SW: In Europe, some of your story collections have appeared in Germany, Spain, Italy, Sweden, and Greece. I now hear that a French publisher is going to release a volume of your work. I’m quite sure that your optimum audience still hasn’t been reached, bearing in mind how many readers of the weird haven’t had a chance to read your fiction due to the language barrier. Taking into account the entirety of your works, where do you think new readers should start?
TL: This is a difficult question to answer, because I can’t remember which collections are available in which European languages. I’ve been told that the first published collection of my stories in Spanish is not very good, although I can’t say for sure. Good or bad, another collection is scheduled to appear in that country. I have reason to think that the other translations are quite good. You have informed me that a Polish edition of my last collection, Teatro Grottesco, is now in production. I have no knowledge concerning this publication. Nevertheless, I hope that this project turns out well, because I think the stories therein are more consistently mystifying than the ones in my previous collections, and judging from the European literature that I’ve read in translation, mystification is less an obstacle to enjoying an author’s works, whereas American readers are drawn to more obvious examples of generic horror, which are mostly in the form of lengthy novels. E. T. A. Hoffmann’s “The Sandman” is an excellent specimen of mystifying horror. It can be read over and over again and not lose its original power, precisely because it is permanently mystifying and doesn’t give away the secrets of its effect on the reader. Poe’s and Lovecraft’s stories have the effect of mystification that may be found in the works of such eminent Western and Eastern European writers as Gogol, Kafka, Witold Gombrowicz, and Dino Buzzati, among many others.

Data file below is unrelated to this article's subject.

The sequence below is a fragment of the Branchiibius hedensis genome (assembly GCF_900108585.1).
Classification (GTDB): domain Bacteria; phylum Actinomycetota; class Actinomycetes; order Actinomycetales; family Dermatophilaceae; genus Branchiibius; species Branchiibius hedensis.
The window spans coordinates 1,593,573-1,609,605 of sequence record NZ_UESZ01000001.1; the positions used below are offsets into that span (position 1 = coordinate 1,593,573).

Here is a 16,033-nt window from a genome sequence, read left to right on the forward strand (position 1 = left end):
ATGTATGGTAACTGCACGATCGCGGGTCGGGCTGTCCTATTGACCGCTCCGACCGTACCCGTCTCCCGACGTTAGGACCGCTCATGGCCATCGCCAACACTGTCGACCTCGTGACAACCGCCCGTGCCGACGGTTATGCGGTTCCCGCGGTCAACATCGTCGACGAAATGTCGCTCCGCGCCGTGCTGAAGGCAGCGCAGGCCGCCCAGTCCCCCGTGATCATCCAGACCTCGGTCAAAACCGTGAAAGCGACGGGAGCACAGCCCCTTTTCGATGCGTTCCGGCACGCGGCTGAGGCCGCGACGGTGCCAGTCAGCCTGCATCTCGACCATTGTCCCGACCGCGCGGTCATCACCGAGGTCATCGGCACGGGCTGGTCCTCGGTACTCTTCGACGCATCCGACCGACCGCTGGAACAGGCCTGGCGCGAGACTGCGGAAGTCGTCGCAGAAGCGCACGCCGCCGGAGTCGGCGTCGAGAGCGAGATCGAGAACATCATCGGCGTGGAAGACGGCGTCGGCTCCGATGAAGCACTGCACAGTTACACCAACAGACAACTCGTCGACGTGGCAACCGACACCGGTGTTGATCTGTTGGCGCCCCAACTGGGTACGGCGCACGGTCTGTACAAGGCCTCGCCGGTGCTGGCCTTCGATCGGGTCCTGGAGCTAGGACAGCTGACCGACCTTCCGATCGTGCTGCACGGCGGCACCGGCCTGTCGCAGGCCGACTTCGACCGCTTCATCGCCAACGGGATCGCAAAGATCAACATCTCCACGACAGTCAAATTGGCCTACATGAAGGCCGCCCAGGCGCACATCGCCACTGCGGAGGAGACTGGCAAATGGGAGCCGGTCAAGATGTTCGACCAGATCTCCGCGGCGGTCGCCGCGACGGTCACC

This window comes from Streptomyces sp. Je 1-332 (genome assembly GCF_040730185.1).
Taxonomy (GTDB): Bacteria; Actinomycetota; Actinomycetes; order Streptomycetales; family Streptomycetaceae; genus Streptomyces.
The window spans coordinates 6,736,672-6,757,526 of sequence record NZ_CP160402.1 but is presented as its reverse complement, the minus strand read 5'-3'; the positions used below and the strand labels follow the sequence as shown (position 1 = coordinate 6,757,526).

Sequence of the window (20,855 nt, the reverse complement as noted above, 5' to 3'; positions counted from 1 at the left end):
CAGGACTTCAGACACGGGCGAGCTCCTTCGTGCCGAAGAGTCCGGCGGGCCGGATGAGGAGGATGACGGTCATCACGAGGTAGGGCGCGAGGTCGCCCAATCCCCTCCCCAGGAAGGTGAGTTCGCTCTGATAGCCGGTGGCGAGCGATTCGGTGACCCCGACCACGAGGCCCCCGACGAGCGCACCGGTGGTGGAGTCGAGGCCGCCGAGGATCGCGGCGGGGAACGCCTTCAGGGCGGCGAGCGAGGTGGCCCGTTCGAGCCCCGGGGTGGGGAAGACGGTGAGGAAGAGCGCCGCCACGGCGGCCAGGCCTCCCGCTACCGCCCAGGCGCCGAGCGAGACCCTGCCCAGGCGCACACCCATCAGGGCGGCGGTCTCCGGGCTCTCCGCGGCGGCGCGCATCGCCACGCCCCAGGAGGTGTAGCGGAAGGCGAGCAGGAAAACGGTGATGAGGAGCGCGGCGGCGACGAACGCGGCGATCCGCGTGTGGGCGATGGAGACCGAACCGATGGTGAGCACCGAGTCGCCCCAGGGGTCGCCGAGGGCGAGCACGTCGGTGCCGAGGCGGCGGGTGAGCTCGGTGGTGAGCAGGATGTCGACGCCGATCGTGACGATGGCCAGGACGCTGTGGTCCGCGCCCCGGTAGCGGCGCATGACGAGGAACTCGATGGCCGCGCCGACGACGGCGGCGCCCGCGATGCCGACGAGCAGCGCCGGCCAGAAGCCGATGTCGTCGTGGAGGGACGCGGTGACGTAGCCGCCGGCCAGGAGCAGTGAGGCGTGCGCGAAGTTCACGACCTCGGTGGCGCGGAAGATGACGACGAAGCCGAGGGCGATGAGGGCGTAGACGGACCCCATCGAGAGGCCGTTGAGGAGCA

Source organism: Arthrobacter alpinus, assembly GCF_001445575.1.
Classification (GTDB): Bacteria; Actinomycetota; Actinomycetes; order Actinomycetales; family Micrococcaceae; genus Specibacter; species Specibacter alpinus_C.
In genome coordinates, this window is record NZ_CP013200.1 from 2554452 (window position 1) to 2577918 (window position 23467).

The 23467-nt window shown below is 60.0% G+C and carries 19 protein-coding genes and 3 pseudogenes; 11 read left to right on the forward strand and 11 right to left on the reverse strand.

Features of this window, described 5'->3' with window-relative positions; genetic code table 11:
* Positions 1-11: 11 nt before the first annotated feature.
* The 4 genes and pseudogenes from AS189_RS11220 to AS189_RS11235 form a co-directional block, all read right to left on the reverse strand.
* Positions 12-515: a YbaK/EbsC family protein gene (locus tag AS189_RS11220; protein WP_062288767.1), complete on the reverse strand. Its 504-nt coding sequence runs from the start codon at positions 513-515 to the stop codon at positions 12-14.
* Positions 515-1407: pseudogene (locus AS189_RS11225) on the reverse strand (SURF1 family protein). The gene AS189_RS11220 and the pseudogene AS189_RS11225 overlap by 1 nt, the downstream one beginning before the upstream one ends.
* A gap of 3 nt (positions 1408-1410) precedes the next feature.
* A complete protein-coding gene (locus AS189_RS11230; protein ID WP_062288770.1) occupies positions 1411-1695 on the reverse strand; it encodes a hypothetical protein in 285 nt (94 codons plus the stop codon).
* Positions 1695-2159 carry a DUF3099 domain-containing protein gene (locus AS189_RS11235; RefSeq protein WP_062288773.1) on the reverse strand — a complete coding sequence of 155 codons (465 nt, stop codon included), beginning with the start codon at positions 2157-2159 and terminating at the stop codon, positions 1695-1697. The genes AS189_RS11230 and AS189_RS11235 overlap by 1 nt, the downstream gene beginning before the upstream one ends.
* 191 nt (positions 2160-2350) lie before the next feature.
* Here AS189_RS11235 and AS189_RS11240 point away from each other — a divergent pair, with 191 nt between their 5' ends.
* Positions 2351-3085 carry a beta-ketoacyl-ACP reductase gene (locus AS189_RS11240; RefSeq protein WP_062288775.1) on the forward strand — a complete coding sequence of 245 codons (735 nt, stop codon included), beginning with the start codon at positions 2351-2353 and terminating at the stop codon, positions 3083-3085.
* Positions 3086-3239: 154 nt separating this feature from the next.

SW: To what extent do readers’ expectations influence the content of your stories? When writing, do you ever take into account the target audience, or do you only aim at creative self-expression?
TL: In principle, self-expression is to me paramount in any work of art, particularly literary works. In using the term “self-expression” I’m speaking in a very loose way. No one can actually pinpoint who or what he is in any significant sense, let alone communicate that knowledge to another person, another “self.” Even if you could, there would be no way for anyone to know that this task had been successfully performed. These facts are obvious. But readers quite often do have the feeling that the person who wrote particular works of literature has had the same kind of thoughts and emotions that they have had. It would be strange if this phenomenon didn’t occur, given that whoever you are there are plenty of others who are enough like you to appreciate the kind of thing you write, especially if you are working with your personal experience as the central subject.